# Computing the seven roots of a polynomial

This question was originally asked by @fsrong70 six months ago. The OP deleted it shortly after posting and has not returned to this site since. I had just figured it out when it was deleted. I waited to see if the OP would repost it, but not yet. So I'm posting it with my solution.

Considering the solution to the following equation

$$x^7+x^6-18 x^5-35 x^4+38 x^3+104 x^2+7 x-49=0$$

poly = x^7 + x^6 - 18 x^5 - 35 x^4 + 38 x^3 + 104 x^2 + 7 x - 49;


This problem could be solved using notions from Galois theory and the Galois group of a polynomial, and the 43rd root of unity ($$\displaystyle e^\frac{2i\pi}{43}$$) .

The solutions are expressed in terms of trigonometric (cosine) functions. The seven solutions are:

$$\displaystyle \alpha_1 = 2\cos(\frac{2\pi}{43}) + 2\cos(\frac{12\pi}{43}) + 2\cos(\frac{14\pi}{43})$$

$$\displaystyle \alpha_2 =2\cos(\frac{4\pi}{43}) + 2\cos(\frac{24\pi}{43}) + 2\cos(\frac{28\pi}{43})$$

$$\displaystyle \alpha_3 = 2\cos(\frac{6\pi}{43}) + 2\cos(\frac{36\pi}{43}) + 2\cos(\frac{42\pi}{43})$$

$$\displaystyle \alpha_4 =2\cos(\frac{8\pi}{43}) + 2\cos(\frac{30\pi}{43}) + 2\cos(\frac{38\pi}{43})$$

$$\displaystyle \alpha_5 =2\cos(\frac{10\pi}{43}) + 2\cos(\frac{16\pi}{43}) + 2\cos(\frac{24\pi}{43})$$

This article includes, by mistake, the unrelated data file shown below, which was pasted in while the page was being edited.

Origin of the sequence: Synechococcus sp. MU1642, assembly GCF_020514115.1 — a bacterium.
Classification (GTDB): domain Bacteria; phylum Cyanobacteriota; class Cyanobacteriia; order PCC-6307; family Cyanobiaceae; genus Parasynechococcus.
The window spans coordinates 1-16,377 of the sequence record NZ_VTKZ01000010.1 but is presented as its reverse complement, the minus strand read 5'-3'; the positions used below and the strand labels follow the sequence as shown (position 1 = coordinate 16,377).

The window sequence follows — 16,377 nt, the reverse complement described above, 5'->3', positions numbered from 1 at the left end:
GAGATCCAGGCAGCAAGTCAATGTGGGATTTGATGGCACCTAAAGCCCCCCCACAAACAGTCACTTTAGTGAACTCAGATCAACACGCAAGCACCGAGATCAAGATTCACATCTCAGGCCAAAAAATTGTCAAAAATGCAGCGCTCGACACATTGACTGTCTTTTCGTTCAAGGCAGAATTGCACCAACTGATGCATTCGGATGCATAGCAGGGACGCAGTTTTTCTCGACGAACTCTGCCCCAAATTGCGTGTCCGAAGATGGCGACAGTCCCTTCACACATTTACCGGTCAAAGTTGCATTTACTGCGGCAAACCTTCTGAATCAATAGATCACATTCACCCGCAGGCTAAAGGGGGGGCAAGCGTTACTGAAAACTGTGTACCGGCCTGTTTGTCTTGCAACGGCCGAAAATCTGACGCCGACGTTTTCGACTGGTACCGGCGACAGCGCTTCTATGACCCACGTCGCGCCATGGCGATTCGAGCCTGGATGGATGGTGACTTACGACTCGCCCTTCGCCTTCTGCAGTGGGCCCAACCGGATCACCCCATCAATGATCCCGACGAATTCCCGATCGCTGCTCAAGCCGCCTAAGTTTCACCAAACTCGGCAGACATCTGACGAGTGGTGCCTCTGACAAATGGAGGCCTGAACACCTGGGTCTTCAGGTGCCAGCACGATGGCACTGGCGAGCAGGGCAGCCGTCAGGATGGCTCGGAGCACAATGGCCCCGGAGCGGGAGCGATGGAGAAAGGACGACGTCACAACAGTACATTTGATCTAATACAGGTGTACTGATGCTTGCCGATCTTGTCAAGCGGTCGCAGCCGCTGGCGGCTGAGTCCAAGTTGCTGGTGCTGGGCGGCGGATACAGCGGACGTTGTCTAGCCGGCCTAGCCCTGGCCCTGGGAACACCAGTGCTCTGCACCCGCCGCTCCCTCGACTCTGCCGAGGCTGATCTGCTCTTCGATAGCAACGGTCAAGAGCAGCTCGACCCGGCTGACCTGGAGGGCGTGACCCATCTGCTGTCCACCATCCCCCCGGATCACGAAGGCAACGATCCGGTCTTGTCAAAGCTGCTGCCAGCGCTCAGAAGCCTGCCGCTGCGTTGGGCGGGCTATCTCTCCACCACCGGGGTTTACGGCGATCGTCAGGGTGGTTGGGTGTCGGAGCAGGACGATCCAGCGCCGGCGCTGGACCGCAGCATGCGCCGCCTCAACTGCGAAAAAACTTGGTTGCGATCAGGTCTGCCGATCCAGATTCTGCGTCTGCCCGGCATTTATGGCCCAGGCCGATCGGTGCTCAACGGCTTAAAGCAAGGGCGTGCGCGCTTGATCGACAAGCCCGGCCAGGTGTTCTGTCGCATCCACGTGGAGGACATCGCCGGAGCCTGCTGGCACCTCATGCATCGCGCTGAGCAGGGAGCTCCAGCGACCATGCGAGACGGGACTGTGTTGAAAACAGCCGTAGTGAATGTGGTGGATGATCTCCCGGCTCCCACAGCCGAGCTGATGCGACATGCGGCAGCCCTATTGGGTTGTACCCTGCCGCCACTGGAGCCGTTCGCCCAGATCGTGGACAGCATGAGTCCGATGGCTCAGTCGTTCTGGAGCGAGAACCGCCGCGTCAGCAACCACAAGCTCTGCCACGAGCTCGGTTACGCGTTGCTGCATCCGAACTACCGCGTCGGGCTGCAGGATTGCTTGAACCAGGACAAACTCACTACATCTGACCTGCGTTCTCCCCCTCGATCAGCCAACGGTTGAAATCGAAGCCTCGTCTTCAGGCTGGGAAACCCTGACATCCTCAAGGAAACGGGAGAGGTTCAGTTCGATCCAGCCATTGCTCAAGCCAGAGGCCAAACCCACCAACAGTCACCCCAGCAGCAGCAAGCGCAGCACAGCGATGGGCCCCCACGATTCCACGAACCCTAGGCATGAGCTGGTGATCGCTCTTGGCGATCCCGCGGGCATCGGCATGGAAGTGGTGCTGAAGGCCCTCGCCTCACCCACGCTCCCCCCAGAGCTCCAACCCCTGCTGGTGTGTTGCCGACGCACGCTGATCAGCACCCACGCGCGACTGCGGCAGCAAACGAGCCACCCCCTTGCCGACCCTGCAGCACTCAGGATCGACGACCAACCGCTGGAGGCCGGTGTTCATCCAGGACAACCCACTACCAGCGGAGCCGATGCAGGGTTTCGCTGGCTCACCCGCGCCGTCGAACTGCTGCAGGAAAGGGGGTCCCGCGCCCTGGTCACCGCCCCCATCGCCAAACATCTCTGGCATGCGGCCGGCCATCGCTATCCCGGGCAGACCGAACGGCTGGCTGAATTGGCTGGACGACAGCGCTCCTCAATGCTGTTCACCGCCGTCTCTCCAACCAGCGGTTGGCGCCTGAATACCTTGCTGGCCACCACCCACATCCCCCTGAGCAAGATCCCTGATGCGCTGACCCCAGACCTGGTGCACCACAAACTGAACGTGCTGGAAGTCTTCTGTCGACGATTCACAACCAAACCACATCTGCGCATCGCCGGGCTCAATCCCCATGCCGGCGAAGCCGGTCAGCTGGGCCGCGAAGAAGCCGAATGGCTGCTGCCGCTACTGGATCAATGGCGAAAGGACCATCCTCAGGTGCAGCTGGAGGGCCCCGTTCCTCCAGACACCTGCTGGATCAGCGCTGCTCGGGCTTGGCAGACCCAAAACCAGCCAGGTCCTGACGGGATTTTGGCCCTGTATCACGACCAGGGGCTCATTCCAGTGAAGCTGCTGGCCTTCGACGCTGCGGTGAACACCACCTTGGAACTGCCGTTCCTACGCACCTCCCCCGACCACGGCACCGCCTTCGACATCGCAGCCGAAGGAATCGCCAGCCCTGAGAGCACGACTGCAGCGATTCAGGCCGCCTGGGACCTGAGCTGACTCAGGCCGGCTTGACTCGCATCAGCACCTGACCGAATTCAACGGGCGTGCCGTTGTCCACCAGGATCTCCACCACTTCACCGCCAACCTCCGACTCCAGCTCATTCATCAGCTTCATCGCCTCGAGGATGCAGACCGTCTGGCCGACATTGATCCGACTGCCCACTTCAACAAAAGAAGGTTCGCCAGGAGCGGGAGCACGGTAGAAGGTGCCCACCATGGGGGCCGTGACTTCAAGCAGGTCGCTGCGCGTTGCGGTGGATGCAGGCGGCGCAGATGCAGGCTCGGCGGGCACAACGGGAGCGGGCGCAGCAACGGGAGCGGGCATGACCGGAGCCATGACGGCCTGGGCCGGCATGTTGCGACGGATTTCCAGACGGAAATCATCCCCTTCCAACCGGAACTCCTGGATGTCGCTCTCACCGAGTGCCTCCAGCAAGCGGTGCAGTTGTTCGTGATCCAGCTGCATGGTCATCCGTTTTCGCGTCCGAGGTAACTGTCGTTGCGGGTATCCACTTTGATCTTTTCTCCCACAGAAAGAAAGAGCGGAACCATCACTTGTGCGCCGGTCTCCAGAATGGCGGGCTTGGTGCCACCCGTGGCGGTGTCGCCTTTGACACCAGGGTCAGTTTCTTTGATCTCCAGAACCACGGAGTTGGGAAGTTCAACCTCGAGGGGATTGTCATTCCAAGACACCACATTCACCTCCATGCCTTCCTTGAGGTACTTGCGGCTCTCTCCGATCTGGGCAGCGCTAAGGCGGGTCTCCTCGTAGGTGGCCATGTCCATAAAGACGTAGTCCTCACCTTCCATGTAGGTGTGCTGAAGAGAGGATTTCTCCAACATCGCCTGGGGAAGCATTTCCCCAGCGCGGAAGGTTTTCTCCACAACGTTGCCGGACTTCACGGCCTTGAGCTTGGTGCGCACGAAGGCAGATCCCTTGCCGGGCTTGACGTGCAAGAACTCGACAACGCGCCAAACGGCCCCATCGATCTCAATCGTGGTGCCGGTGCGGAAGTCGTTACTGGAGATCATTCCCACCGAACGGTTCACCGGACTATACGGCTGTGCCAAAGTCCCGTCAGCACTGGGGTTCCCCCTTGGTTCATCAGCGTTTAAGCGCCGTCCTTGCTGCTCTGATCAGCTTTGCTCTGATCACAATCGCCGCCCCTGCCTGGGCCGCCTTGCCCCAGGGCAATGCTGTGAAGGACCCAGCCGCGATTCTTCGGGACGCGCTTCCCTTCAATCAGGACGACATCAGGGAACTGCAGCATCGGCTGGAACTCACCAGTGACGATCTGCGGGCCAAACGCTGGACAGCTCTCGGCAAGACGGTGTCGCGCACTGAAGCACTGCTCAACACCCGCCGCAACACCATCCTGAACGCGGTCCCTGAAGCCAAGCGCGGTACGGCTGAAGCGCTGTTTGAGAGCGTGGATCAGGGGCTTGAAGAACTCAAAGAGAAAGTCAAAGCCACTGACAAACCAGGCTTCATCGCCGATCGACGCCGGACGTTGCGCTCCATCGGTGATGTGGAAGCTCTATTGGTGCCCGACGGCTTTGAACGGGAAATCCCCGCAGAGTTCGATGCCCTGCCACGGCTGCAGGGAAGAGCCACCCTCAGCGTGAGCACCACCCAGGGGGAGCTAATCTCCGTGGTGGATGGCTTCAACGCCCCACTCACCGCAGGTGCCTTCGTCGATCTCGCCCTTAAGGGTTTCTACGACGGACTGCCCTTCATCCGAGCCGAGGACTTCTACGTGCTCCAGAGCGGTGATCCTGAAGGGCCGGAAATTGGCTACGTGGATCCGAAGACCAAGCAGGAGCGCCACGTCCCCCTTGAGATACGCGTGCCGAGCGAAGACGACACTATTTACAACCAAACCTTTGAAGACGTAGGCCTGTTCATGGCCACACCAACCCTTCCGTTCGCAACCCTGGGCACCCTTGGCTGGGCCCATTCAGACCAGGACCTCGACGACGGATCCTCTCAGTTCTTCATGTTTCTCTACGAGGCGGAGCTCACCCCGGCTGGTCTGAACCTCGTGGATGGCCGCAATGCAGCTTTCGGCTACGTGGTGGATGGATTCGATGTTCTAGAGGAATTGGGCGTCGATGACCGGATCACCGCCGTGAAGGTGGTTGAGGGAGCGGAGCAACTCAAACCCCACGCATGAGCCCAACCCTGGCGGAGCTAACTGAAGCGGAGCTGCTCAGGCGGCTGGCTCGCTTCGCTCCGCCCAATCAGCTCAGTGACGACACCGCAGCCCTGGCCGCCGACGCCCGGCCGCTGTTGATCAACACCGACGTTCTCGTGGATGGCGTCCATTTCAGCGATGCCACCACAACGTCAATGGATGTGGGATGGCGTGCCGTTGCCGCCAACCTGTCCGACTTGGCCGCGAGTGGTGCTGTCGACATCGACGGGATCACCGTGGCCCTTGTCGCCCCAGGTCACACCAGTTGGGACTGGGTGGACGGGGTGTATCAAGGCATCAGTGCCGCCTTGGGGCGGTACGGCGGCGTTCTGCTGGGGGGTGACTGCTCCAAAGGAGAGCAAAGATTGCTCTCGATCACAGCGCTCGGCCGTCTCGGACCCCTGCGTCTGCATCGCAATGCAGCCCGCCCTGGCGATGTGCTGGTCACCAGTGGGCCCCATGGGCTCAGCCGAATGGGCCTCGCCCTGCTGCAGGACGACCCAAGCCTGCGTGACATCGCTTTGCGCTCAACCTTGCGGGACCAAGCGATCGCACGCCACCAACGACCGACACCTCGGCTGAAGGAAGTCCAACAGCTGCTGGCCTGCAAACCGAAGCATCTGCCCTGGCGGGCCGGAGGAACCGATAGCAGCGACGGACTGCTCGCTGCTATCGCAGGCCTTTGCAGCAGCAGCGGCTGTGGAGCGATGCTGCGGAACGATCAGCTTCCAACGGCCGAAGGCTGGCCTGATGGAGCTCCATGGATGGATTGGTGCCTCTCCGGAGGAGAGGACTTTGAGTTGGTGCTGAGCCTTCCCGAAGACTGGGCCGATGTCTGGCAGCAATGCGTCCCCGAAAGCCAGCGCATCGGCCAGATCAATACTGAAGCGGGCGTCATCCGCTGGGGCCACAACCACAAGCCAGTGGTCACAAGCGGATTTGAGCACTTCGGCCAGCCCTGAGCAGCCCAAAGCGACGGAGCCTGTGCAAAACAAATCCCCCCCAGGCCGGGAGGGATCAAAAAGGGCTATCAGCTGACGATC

$$\displaystyle \alpha_6 =2\cos(\frac{18\pi}{43}) + 2\cos(\frac{22\pi}{43}) + 2\cos(\frac{40\pi}{43})$$

$$\displaystyle \alpha_7 =2\cos(\frac{20\pi}{43}) + 2\cos(\frac{32\pi}{43}) + 2\cos(\frac{34\pi}{43})$$

Might this problem be entirely solved and the symbolic solutions computed with Mathematica?

This problem was asked and solved on Quora, but not in relation to Mathematica.

poly = x^7 + x^6 - 18 x^5 - 35 x^4 + 38 x^3 + 104 x^2 + 7 x - 49;


Find an extension in which the polynomial splits:

PrintTemporary@Dynamic@{Clock[Infinity], n};
Catch[
Do[
fl = DeleteCases[
FactorList[poly, Extension -> Exp[2 Pi*I/n]], {_?NumericQ, _Integer}];
If[Total[fl[[All, 2]]] > 1, Throw[n -> fl]], {n,
Rest@Divisors@Discriminant[poly, x]}]
] // AbsoluteTiming Solve:

Apply[Join, Solve[First@# == 0, x] & /@ fl] Cosmetic clean-up:

roots = Expand[
Apply[Join, Solve[First@# == 0, x] & /@ fl] /. -1 + rest__ :>
Simplify[Sum[2 Cos[2 Pi/43*k], {k, 21}] + rest]
] /. {2 Sin[t_] :> 2 Inactive[Cos][Pi/2 - t],
-2 Sin[t_] :> 2 Inactive[Cos][Pi/2 + t],
-2 Cos[t_] :> 2 Inactive[Cos][Pi + t],
2 Cos[t_] :> 2 Inactive[Cos][t]} //
SortBy[Min@Cases[#, Inactive[Cos][t_] :> N@t, Infinity] &] Note there's an error in $$a_5$$ in the OP.

Update: Here's the fastest way I've found to verify:

FullSimplify@TrigToExp@Activate[poly /. roots] // AbsoluteTiming
(*  {4.84673, {0, 0, 0, 0, 0, 0, 0}}  *)

• Note that substituting the roots into poly and using Simplify to see if they satisfy it takes a very long time. (Using N after substituting gives verification almost immediately, rhough.) – murray Jan 12 '19 at 20:59
• @murray Yes, it does. This is a bit faster: FullSimplify @ TrigToExp@Activate[poly /. roots]. – Michael E2 Jan 12 '19 at 21:01